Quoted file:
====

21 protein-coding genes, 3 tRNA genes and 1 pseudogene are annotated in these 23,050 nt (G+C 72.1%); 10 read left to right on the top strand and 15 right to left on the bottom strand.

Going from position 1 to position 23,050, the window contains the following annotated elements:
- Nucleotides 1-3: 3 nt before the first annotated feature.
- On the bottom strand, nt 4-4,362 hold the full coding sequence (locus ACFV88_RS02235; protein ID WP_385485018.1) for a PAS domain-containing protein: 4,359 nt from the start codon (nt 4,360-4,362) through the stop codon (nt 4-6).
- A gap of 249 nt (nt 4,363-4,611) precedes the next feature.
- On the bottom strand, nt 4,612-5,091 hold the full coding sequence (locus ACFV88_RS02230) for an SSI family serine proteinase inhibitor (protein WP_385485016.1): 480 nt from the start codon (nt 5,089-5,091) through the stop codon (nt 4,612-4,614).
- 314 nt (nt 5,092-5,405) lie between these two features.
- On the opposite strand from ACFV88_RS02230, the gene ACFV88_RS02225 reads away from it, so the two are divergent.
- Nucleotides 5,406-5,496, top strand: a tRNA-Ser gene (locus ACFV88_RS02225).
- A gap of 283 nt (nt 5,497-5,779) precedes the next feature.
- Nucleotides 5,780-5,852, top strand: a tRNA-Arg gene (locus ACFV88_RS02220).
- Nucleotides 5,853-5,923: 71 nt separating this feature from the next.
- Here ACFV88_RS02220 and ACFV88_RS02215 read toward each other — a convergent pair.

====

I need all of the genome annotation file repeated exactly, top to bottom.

21 protein-coding genes, 3 tRNA genes and 1 pseudogene are annotated in these 23,050 nt (G+C 72.1%); 10 read left to right on the top strand and 15 right to left on the bottom strand.

Going from position 1 to position 23,050, the window contains the following annotated elements:
- Nucleotides 1-3: 3 nt before the first annotated feature.
- On the bottom strand, nt 4-4,362 hold the full coding sequence (locus ACFV88_RS02235; protein ID WP_385485018.1) for a PAS domain-containing protein: 4,359 nt from the start codon (nt 4,360-4,362) through the stop codon (nt 4-6).
- A gap of 249 nt (nt 4,363-4,611) precedes the next feature.
- On the bottom strand, nt 4,612-5,091 hold the full coding sequence (locus ACFV88_RS02230) for an SSI family serine proteinase inhibitor (protein WP_385485016.1): 480 nt from the start codon (nt 5,089-5,091) through the stop codon (nt 4,612-4,614).
- 314 nt (nt 5,092-5,405) lie between these two features.
- On the opposite strand from ACFV88_RS02230, the gene ACFV88_RS02225 reads away from it, so the two are divergent.
- Nucleotides 5,406-5,496, top strand: a tRNA-Ser gene (locus ACFV88_RS02225).
- A gap of 283 nt (nt 5,497-5,779) precedes the next feature.
- Nucleotides 5,780-5,852, top strand: a tRNA-Arg gene (locus ACFV88_RS02220).
- Nucleotides 5,853-5,923: 71 nt separating this feature from the next.
- Here ACFV88_RS02220 and ACFV88_RS02215 read toward each other — a convergent pair.